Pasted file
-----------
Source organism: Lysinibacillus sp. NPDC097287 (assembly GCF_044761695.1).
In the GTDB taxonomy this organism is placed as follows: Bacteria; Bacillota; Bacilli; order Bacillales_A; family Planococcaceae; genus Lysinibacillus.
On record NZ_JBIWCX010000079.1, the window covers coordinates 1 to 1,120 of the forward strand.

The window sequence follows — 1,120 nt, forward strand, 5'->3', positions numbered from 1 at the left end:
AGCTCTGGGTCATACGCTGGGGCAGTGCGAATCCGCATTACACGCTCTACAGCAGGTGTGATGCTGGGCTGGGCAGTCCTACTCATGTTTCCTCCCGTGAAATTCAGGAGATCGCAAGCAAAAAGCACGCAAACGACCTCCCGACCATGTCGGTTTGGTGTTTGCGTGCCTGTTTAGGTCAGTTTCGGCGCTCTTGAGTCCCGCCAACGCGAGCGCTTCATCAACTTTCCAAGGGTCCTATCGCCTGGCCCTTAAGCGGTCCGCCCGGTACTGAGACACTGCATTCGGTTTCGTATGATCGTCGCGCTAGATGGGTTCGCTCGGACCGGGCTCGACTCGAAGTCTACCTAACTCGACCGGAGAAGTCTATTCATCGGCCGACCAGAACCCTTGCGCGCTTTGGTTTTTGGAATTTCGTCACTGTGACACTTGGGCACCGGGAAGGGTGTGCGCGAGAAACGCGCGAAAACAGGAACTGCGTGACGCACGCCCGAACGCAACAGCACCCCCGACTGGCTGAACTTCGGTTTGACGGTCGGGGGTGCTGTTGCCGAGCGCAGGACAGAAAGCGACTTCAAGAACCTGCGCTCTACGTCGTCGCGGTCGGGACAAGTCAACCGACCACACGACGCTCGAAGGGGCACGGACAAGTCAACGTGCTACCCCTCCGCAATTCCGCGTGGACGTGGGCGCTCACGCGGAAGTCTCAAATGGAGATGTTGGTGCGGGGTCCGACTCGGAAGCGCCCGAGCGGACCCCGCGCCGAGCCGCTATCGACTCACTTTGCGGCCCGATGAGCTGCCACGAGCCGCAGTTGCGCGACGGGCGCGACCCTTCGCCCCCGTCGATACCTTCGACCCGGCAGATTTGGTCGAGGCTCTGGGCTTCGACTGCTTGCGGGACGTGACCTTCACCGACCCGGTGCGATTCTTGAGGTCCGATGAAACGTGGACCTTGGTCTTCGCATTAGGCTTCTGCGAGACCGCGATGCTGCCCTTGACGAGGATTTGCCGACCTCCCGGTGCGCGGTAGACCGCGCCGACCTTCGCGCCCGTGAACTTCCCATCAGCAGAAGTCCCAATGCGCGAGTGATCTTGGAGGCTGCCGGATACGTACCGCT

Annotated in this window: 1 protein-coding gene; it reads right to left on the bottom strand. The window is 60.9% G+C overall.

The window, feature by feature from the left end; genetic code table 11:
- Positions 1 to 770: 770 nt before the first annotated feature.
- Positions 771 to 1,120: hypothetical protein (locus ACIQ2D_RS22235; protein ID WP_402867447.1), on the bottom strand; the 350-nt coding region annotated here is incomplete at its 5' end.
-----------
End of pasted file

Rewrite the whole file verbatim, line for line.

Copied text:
Source organism: Lysinibacillus sp. NPDC097287 (assembly GCF_044761695.1).
In the GTDB taxonomy this organism is placed as follows: Bacteria; Bacillota; Bacilli; order Bacillales_A; family Planococcaceae; genus Lysinibacillus.
On record NZ_JBIWCX010000079.1, the window covers coordinates 1 to 1,120 of the forward strand.

The window sequence follows — 1,120 nt, forward strand, 5'->3', positions numbered from 1 at the left end:
AGCTCTGGGTCATACGCTGGGGCAGTGCGAATCCGCATTACACGCTCTACAGCAGGTGTGATGCTGGGCTGGGCAGTCCTACTCATGTTTCCTCCCGTGAAATTCAGGAGATCGCAAGCAAAAAGCACGCAAACGACCTCCCGACCATGTCGGTTTGGTGTTTGCGTGCCTGTTTAGGTCAGTTTCGGCGCTCTTGAGTCCCGCCAACGCGAGCGCTTCATCAACTTTCCAAGGGTCCTATCGCCTGGCCCTTAAGCGGTCCGCCCGGTACTGAGACACTGCATTCGGTTTCGTATGATCGTCGCGCTAGATGGGTTCGCTCGGACCGGGCTCGACTCGAAGTCTACCTAACTCGACCGGAGAAGTCTATTCATCGGCCGACCAGAACCCTTGCGCGCTTTGGTTTTTGGAATTTCGTCACTGTGACACTTGGGCACCGGGAAGGGTGTGCGCGAGAAACGCGCGAAAACAGGAACTGCGTGACGCACGCCCGAACGCAACAGCACCCCCGACTGGCTGAACTTCGGTTTGACGGTCGGGGGTGCTGTTGCCGAGCGCAGGACAGAAAGCGACTTCAAGAACCTGCGCTCTACGTCGTCGCGGTCGGGACAAGTCAACCGACCACACGACGCTCGAAGGGGCACGGACAAGTCAACGTGCTACCCCTCCGCAATTCCGCGTGGACGTGGGCGCTCACGCGGAAGTCTCAAATGGAGATGTTGGTGCGGGGTCCGACTCGGAAGCGCCCGAGCGGACCCCGCGCCGAGCCGCTATCGACTCACTTTGCGGCCCGATGAGCTGCCACGAGCCGCAGTTGCGCGACGGGCGCGACCCTTCGCCCCCGTCGATACCTTCGACCCGGCAGATTTGGTCGAGGCTCTGGGCTTCGACTGCTTGCGGGACGTGACCTTCACCGACCCGGTGCGATTCTTGAGGTCCGATGAAACGTGGACCTTGGTCTTCGCATTAGGCTTCTGCGAGACCGCGATGCTGCCCTTGACGAGGATTTGCCGACCTCCCGGTGCGCGGTAGACCGCGCCGACCTTCGCGCCCGTGAACTTCCCATCAGCAGAAGTCCCAATGCGCGAGTGATCTTGGAGGCTGCCGGATACGTACCGCT

Annotated in this window: 1 protein-coding gene; it reads right to left on the bottom strand. The window is 60.9% G+C overall.

The window, feature by feature from the left end; genetic code table 11:
- Positions 1 to 770: 770 nt before the first annotated feature.
- Positions 771 to 1,120: hypothetical protein (locus ACIQ2D_RS22235; protein ID WP_402867447.1), on the bottom strand; the 350-nt coding region annotated here is incomplete at its 5' end.